Pay someone else to do it:  There are millwork shops and sawmills that have wide belt sanders and large format planers that will mill slabs for you. Whether they are as particular as you would be with getting a truly flat surface probably depends on the outfit that you choose for the job.

Mill it yourself:  The most effective means of dealing with slabs (for those of us that haven’t saved up for that 36” planer yet) is by using the router.  We use several versions of the same concept; A carriage that carries the router with a surface planning bit over the slab along two, dead straight rails.



3.     Finishing the surface

The router doesn’t leave a very beautiful surface in its wake.  There will be ridges and burns and various issues left from the surface-planing bit going back and forth over the surface.  The quickest and easiest way to deal with this unevenness is with a belt sander.  Belt sanders have their own issues and if you’re not practiced in using one, you can often do more damage than good.  Many brands offer a sanding frame to use with the belt sander that holds the sander level to eliminate tracks and dish marks.  (Note:  Our sanding frame is broken...might work for a photo, but not in real life.)


4.     Edge treatment

Removing the Bark:

The first thing we do with the natural edge is remove the bark. The bark will break away eventually, so we want to remove it rather than have it fall off on its own onto someone’s dining room floor. Bark also risks hiding insect infestation.  Most notably, the dreaded powderpost beetle.  These little critters can be in there chewing away forever if your material hasn’t been kiln dried.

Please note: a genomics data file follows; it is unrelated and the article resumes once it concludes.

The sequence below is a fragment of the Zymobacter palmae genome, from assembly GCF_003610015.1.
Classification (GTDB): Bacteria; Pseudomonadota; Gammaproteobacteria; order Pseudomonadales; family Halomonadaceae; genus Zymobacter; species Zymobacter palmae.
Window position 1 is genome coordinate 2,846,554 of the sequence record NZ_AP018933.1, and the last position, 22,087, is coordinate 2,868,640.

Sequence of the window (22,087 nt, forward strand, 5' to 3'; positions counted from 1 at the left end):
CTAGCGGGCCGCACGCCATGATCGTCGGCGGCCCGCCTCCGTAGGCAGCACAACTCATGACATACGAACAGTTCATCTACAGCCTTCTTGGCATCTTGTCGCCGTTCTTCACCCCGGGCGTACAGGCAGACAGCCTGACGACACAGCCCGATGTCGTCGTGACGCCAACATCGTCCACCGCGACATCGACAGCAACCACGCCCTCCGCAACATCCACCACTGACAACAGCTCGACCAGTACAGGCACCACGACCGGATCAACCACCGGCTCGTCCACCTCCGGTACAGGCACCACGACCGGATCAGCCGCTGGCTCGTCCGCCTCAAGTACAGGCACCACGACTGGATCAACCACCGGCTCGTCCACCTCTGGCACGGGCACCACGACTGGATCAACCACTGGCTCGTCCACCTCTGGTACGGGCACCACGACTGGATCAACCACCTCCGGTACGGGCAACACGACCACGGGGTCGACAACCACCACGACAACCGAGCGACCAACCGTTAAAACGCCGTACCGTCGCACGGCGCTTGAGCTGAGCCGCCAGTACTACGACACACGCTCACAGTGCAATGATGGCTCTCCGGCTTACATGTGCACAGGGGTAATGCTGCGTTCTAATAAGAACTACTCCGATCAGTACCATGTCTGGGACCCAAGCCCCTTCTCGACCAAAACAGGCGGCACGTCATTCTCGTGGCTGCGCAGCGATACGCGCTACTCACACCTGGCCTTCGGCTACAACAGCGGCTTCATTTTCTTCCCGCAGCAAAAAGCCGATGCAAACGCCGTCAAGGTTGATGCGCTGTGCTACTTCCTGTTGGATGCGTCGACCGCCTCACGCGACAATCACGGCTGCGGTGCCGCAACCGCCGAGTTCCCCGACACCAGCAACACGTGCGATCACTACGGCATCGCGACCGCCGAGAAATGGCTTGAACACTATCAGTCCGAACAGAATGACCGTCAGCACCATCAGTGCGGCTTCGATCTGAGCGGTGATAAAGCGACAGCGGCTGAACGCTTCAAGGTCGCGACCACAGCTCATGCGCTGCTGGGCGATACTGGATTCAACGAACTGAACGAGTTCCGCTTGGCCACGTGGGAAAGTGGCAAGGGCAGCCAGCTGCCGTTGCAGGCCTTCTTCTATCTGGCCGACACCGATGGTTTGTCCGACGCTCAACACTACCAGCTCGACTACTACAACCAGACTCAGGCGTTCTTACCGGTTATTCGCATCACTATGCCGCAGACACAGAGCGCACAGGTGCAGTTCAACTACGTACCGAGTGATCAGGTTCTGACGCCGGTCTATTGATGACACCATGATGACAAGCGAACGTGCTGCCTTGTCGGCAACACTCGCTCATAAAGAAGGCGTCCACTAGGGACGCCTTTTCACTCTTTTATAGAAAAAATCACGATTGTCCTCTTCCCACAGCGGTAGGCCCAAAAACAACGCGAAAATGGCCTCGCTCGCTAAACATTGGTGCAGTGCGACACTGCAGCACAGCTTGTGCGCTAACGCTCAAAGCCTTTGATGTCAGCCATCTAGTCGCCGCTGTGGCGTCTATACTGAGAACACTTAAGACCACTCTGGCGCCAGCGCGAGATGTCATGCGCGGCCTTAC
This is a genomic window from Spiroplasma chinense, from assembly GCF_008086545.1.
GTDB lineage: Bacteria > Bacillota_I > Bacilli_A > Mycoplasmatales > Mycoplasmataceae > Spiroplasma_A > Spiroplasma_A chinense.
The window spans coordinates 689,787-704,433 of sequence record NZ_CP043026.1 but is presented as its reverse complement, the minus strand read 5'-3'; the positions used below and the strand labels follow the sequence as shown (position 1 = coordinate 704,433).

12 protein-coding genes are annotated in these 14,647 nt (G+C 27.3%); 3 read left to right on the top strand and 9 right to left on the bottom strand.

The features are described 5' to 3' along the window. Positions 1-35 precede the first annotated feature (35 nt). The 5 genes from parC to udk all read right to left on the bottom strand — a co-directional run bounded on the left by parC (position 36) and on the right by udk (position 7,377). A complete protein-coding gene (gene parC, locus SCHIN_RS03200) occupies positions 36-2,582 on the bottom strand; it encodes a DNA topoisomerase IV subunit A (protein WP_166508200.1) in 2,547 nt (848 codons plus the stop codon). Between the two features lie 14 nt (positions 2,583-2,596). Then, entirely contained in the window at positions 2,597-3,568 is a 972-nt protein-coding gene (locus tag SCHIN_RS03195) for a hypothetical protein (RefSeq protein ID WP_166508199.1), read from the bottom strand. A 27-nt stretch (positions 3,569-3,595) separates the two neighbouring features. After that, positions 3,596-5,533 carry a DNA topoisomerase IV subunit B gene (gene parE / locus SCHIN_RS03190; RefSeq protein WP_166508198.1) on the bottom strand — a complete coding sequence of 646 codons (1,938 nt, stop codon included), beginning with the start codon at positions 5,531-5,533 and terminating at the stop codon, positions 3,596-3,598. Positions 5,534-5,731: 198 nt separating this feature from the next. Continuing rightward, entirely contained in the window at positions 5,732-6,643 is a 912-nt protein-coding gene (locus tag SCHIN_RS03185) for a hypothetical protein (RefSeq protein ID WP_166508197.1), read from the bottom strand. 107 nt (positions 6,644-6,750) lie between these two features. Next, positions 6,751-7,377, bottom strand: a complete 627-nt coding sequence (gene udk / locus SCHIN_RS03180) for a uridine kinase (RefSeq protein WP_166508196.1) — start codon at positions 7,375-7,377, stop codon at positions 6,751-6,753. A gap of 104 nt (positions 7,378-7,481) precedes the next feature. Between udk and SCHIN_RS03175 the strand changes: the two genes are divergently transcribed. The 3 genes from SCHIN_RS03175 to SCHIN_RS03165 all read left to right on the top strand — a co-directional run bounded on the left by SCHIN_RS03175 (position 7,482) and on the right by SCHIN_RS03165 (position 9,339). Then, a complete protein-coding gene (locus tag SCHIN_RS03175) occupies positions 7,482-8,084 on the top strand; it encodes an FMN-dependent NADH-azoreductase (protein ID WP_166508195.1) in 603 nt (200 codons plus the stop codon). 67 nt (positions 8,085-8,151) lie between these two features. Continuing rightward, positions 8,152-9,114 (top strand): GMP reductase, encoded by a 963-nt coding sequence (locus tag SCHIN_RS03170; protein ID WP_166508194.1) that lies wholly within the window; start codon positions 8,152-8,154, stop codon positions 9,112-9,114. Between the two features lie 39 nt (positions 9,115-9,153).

If the bark doesn’t peel off easily, a drawknife can help to pull it away. In areas where the hold is tenacious, a standard screwdriver and a mallet are a good combination to chip away at the bark, without marring the edge underneath. If the edge is particularly uneven and pitted (like that often found with burl edges), a few cheap carving chisels you don’t mind dulling can do the trick to get into tight areas.

Cleaning up the Edge:

With the bark removed, there will still be a lot of dust and furries (those hair-like fibers that stick up off the edge, you know the ones) left over. The goal is to leave some of the natural color and texture of the edge while making it feel nice to the touch.